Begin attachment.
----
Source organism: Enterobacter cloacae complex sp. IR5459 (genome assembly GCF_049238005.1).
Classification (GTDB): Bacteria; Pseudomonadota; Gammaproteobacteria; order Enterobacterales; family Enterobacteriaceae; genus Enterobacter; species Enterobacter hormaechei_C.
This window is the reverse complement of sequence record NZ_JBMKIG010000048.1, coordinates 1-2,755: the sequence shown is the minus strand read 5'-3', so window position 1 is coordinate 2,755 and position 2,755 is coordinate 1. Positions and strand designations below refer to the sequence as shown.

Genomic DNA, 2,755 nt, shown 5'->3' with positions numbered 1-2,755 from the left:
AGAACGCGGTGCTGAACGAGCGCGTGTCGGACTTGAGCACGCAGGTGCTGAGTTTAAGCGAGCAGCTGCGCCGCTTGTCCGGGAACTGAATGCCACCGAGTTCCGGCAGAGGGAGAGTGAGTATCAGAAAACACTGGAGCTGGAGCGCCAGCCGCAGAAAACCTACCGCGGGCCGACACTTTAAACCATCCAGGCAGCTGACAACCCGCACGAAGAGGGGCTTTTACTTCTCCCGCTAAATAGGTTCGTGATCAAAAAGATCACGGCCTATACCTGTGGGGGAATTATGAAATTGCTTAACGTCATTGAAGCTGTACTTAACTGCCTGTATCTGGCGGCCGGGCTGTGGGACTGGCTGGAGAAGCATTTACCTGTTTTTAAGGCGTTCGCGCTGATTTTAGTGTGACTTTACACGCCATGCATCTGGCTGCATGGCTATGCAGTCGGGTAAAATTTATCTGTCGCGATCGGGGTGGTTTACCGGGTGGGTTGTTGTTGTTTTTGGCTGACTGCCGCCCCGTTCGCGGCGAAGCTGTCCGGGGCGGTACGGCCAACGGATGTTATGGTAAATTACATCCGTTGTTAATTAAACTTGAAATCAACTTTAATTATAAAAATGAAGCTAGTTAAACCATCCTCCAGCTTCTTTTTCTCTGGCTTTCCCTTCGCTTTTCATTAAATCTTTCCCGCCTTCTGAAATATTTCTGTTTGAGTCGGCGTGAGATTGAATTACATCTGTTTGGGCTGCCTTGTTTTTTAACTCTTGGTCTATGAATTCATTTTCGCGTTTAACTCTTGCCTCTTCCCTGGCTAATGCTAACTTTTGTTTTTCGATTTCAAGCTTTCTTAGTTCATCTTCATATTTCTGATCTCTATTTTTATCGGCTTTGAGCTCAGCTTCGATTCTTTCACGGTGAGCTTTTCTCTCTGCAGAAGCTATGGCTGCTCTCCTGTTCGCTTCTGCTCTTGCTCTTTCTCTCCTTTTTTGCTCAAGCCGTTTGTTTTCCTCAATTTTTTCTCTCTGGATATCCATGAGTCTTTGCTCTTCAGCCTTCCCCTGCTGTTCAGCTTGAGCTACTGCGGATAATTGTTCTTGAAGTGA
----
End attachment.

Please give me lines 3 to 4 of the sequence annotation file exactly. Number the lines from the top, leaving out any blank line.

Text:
This window is the reverse complement of sequence record NZ_JBMKIG010000048.1, coordinates 1-2,755: the sequence shown is the minus strand read 5'-3', so window position 1 is coordinate 2,755 and position 2,755 is coordinate 1. Positions and strand designations below refer to the sequence as shown.

Genomic DNA, 2,755 nt, shown 5'->3' with positions numbered 1-2,755 from the left: